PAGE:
Muslim: On Al Hijra Muslims mark New Year 1433

http://www.readthespirit.com/religious-holidays-festivals/wp-content/uploads/sites/10/2013/03/wpid-SF_1111_Prophet_Muhammad_Medina_Al_Hijra.jpgTHE PROPHET’S MOSQUE in Medina. Photo in public domainSUNDAY, NOVEMBER 27: Happy New Year 1433! Yes, it’s a New Year for observant Muslims today, and on this—the first day of the month of Muharram—devotees remember when the Prophet Muhammad and his followers traveled from Mecca to Medina in 622 CE. It was in Medina that the prophet and his community set up the first Islamic state. Muhammad left his tribe and family for the sake of following Allah, and each Muslim since has desired to place Allah first, just as Muhammad did. The year of Muhammad’s journey thus became the first year in the Islamic calendar, and each year since has been marked “AH”— After Hijra. (Wikipedia has details.)

Have you done the math and it doesn’t seem to add up? Here’s an intriguing detail you can share with friends: The discrepancy is because the year-long Islamic calendar is shorter than our current worldwide calendar. The difference is roughly 11 to 12 days per year—partly because the Islamic calendar is lunar, not solar. Throughout the long history of Islam, these variances account for the differences in worldwide New Year’s math.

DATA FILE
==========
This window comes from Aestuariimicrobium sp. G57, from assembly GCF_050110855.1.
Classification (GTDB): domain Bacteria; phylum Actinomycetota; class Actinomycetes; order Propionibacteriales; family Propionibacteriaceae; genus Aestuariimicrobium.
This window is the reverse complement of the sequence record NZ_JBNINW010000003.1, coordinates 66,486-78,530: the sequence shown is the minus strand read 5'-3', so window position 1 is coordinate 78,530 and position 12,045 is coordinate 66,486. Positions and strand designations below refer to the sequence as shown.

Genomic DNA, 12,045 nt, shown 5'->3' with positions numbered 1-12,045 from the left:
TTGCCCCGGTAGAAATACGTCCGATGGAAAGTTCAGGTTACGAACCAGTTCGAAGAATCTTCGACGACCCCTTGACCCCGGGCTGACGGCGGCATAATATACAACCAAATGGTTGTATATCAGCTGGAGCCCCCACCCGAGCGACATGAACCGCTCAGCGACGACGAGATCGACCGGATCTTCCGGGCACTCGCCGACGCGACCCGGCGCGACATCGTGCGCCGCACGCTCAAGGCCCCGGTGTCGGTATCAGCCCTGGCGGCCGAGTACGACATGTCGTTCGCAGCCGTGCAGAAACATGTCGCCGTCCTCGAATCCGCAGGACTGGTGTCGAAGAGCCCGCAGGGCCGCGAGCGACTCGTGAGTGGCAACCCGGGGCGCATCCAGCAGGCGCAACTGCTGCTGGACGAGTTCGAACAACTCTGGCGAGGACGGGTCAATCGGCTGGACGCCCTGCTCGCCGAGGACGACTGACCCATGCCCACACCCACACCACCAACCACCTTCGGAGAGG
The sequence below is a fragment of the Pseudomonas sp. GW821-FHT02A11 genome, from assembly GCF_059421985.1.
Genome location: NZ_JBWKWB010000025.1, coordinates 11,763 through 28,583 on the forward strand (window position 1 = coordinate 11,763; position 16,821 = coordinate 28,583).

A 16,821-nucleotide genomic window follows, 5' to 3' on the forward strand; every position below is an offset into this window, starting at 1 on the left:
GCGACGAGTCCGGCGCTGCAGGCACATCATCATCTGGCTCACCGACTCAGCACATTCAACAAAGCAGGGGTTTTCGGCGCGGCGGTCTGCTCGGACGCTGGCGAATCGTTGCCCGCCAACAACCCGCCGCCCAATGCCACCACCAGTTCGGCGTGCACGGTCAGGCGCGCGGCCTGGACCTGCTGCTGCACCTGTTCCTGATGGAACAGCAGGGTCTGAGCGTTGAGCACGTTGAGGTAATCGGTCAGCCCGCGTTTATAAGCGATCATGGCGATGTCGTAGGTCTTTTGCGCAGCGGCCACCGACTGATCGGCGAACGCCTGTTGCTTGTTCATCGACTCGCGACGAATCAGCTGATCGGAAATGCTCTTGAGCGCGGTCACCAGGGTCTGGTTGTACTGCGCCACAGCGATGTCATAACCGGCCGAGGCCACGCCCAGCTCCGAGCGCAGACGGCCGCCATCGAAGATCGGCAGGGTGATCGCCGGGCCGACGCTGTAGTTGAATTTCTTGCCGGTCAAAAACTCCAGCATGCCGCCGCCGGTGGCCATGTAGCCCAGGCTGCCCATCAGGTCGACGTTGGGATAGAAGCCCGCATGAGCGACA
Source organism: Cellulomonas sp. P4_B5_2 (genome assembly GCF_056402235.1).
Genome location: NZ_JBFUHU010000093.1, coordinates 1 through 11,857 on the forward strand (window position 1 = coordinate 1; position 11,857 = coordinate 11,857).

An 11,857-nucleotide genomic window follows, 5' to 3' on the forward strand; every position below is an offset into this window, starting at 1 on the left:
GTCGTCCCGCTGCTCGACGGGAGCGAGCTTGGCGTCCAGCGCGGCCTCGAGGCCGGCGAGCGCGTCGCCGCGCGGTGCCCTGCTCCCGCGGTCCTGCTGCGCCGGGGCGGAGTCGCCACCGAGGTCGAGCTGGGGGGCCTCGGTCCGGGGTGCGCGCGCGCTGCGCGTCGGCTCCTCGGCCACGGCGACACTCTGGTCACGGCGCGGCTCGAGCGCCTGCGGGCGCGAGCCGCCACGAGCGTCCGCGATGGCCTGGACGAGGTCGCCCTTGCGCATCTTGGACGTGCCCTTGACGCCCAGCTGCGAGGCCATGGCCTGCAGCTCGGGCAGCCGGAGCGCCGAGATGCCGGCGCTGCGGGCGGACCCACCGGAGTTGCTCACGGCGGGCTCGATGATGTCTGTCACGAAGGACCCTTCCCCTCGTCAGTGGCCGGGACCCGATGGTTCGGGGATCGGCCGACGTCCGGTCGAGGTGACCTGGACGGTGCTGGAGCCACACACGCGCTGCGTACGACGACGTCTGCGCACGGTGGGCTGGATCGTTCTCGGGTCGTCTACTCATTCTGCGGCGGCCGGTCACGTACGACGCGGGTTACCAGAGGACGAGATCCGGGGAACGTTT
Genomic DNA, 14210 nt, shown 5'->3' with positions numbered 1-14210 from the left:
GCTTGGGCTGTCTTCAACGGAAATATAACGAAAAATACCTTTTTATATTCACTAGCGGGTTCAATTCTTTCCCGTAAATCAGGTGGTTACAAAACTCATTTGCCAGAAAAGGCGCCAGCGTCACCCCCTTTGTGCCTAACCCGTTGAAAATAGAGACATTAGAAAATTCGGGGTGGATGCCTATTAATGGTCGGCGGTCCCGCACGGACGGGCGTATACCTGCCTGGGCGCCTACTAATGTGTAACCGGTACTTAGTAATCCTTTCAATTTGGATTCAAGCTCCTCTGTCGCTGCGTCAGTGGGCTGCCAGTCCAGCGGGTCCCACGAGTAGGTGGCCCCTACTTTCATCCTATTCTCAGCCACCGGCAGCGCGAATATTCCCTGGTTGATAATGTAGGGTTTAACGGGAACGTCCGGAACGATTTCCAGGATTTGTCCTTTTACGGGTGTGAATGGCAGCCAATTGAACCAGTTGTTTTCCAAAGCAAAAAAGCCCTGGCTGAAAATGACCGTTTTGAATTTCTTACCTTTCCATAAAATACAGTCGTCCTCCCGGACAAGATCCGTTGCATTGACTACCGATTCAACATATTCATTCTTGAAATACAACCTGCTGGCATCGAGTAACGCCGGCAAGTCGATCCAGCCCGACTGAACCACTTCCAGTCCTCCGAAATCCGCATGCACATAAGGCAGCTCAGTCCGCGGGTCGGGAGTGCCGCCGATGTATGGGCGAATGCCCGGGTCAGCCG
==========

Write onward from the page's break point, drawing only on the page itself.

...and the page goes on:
The Islamic New Year isn’t widely celebrated, but observers use the day to move “from a bad place to a good one,” just as Muhammad did—except, today, in the form of resolutions. Sunni Muslims reflect on the old year today and resolve to improve in the coming year, but Shia Muslims don’t recognize the New Year as a joyful time; Shia Muslims remember the death of Muhammad’s grandson during the month of Muharram. (Learn more from the BBC.)

If you’re looking for local Muslim observances of the New Year in your part of the world, you may find quite a variance. For example, the United Arab Emirates are giving workers December 1 the day off work in a national celebration of both the New Year and the UAE’s 40th National Day.

Originally published at www.ReadTheSpirit.com, an online magazine covering religion and cultural diversity.

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